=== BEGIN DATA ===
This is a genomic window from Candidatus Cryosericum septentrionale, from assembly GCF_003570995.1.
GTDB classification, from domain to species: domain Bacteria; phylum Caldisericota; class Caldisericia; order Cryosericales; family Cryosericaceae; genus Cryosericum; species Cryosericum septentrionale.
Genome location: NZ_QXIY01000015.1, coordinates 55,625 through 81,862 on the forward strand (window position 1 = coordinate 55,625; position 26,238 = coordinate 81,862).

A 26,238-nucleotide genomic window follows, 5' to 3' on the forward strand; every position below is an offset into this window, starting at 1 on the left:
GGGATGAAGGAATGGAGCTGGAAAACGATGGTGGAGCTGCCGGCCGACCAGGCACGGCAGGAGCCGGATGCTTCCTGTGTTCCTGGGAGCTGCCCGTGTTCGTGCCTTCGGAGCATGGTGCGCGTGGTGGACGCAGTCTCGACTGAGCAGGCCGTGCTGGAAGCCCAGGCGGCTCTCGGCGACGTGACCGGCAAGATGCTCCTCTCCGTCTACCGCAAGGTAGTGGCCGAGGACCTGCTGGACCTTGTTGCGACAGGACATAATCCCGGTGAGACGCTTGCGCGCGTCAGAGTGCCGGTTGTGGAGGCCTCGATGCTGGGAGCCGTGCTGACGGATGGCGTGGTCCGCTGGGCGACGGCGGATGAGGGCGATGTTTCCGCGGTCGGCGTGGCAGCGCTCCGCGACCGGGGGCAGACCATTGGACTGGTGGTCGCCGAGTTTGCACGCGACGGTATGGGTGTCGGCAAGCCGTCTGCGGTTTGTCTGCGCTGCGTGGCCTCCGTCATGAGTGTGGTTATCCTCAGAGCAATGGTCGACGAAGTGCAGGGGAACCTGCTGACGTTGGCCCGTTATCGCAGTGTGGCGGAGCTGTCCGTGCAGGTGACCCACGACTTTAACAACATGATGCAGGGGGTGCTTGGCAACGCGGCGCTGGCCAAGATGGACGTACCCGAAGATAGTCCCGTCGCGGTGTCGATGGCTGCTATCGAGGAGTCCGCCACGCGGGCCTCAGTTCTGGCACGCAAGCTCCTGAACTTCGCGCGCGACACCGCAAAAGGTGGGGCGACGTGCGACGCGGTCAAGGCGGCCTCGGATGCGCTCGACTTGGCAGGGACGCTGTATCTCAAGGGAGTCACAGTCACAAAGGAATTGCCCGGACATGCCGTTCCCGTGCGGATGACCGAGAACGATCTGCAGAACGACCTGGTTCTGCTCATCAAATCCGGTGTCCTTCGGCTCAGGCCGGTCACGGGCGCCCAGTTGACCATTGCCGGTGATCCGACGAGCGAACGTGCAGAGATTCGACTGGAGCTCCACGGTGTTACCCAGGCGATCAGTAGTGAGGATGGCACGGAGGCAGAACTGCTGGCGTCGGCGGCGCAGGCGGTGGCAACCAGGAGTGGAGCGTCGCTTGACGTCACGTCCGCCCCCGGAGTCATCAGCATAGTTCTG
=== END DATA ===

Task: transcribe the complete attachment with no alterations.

This is a genomic window from Candidatus Cryosericum septentrionale, from assembly GCF_003570995.1.
GTDB classification, from domain to species: domain Bacteria; phylum Caldisericota; class Caldisericia; order Cryosericales; family Cryosericaceae; genus Cryosericum; species Cryosericum septentrionale.
Genome location: NZ_QXIY01000015.1, coordinates 55,625 through 81,862 on the forward strand (window position 1 = coordinate 55,625; position 26,238 = coordinate 81,862).

A 26,238-nucleotide genomic window follows, 5' to 3' on the forward strand; every position below is an offset into this window, starting at 1 on the left:
GGGATGAAGGAATGGAGCTGGAAAACGATGGTGGAGCTGCCGGCCGACCAGGCACGGCAGGAGCCGGATGCTTCCTGTGTTCCTGGGAGCTGCCCGTGTTCGTGCCTTCGGAGCATGGTGCGCGTGGTGGACGCAGTCTCGACTGAGCAGGCCGTGCTGGAAGCCCAGGCGGCTCTCGGCGACGTGACCGGCAAGATGCTCCTCTCCGTCTACCGCAAGGTAGTGGCCGAGGACCTGCTGGACCTTGTTGCGACAGGACATAATCCCGGTGAGACGCTTGCGCGCGTCAGAGTGCCGGTTGTGGAGGCCTCGATGCTGGGAGCCGTGCTGACGGATGGCGTGGTCCGCTGGGCGACGGCGGATGAGGGCGATGTTTCCGCGGTCGGCGTGGCAGCGCTCCGCGACCGGGGGCAGACCATTGGACTGGTGGTCGCCGAGTTTGCACGCGACGGTATGGGTGTCGGCAAGCCGTCTGCGGTTTGTCTGCGCTGCGTGGCCTCCGTCATGAGTGTGGTTATCCTCAGAGCAATGGTCGACGAAGTGCAGGGGAACCTGCTGACGTTGGCCCGTTATCGCAGTGTGGCGGAGCTGTCCGTGCAGGTGACCCACGACTTTAACAACATGATGCAGGGGGTGCTTGGCAACGCGGCGCTGGCCAAGATGGACGTACCCGAAGATAGTCCCGTCGCGGTGTCGATGGCTGCTATCGAGGAGTCCGCCACGCGGGCCTCAGTTCTGGCACGCAAGCTCCTGAACTTCGCGCGCGACACCGCAAAAGGTGGGGCGACGTGCGACGCGGTCAAGGCGGCCTCGGATGCGCTCGACTTGGCAGGGACGCTGTATCTCAAGGGAGTCACAGTCACAAAGGAATTGCCCGGACATGCCGTTCCCGTGCGGATGACCGAGAACGATCTGCAGAACGACCTGGTTCTGCTCATCAAATCCGGTGTCCTTCGGCTCAGGCCGGTCACGGGCGCCCAGTTGACCATTGCCGGTGATCCGACGAGCGAACGTGCAGAGATTCGACTGGAGCTCCACGGTGTTACCCAGGCGATCAGTAGTGAGGATGGCACGGAGGCAGAACTGCTGGCGTCGGCGGCGCAGGCGGTGGCAACCAGGAGTGGAGCGTCGCTTGACGTCACGTCCGCCCCCGGAGTCATCAGCATAGTTCTG